Woman Sues United Airlines

"This is a legal matter so we are not able to comment,'' United Airlines Director of Corporate Communications Frank Benenati said.

A woman who says she was kicked off a United Airlines flight in 2016 after being falsely accused of having a communicable disease is suing the carrier.

Alexandra Jicol-Huylebroeck's Los Angeles Superior Court lawsuit filed Tuesday alleges negligence and both intentional and negligent infliction of emotional distress. The complaint filed Tuesday seeks unspecified compensatory and punitive damages.

"This is a legal matter so we are not able to comment,'' United Airlines Director of Corporate Communications Frank Benenati said.

The suit states that Jicol-Huylebroek has been diagnosed with acute allergies by her Torrance physician. Whenever the woman flies, she informs the airline that she has a medical disability, the suit states.

Jicol-Huylebroeck provided two letters at check-in about her condition before boarding Flight 151 from Guam to Osaka, Japan, on July 20, 2016, the suit states.

"She has severe, life-threatening allergic reactions to various foods, medications and flavorings,'' the letters read, adding that she must always carry with her the appropriate medications.

However, while sitting in her seat in front of the passenger cabin before Flight 151 took off, an airport security guard, flanked by two United Airlines attendants, told Jicol-Huylebroeck to leave the aircraft, the suit states.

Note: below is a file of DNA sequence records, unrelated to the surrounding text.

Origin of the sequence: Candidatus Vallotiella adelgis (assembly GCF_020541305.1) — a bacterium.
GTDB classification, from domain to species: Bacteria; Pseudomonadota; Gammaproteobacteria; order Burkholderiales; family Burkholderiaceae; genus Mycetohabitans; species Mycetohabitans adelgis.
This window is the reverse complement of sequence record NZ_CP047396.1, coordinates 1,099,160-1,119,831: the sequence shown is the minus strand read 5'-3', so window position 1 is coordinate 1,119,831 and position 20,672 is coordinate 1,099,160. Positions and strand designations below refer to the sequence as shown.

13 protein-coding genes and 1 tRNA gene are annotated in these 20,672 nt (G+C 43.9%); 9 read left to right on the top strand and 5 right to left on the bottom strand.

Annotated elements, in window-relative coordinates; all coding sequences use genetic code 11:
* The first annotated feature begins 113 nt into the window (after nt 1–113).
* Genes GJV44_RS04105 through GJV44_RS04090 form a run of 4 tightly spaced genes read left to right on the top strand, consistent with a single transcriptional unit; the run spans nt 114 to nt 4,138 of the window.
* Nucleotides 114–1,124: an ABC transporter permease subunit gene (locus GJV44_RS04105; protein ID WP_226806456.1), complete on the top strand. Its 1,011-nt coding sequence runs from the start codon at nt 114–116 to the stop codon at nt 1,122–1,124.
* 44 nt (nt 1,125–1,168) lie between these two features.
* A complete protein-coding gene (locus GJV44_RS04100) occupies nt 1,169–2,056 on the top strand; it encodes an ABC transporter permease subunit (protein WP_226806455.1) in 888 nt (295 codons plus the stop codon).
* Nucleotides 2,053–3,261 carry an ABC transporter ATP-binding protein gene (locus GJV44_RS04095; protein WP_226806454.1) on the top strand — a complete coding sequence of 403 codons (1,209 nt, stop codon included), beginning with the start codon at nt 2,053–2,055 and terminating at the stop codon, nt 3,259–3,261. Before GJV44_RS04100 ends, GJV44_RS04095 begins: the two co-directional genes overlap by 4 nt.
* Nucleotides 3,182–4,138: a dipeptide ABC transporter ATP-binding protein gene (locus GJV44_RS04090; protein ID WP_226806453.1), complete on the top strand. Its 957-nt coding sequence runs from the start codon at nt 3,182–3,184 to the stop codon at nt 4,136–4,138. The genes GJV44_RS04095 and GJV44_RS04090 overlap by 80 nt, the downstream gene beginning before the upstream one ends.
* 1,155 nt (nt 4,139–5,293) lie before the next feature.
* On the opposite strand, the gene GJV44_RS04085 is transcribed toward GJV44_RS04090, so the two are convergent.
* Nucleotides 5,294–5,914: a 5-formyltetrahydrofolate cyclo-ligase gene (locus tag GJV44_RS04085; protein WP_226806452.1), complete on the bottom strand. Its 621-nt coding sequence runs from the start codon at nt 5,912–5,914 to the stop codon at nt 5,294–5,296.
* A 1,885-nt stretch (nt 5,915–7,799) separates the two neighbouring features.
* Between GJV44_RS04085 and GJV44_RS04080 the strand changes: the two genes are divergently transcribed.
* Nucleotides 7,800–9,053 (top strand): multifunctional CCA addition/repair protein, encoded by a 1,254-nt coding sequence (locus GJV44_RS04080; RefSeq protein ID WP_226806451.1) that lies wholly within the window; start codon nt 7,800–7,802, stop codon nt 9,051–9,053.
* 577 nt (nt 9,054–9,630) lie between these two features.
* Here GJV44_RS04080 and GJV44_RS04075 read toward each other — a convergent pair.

"The command was loud and confrontational," the suit alleges.

Jicol-Huylebroeck was "humiliated'' because the incident was witnessed by other passengers, the suit states.

After the sobbing plaintiff asked why she was being forced to leave, the guard told her, "You must get off the plane," the suit states.

Two days later, Jicol-Huylebroeck demanded an explanation from United Airlines, the suit states.

United Airlines sent her an email in August 2016 that stated the carrier had the right to remove passengers "who appear to have symptoms of or who have a communicable disease that could pose a threat to the health or safety of others on the flight, or who refuse a screening for such circumstances," the suit states.

Jicol-Huylebroeck never showed any signs of a communicable disease and did not refuse to undergo a screening, according to her lawsuit.

Despite an obligation to provide a response within 30 days to the plaintiff's written demand for an explanation as to why United Airlines thought she had a communicable disease, no further clarification was offered, the suit alleges.

Copyright CNS - City News Service
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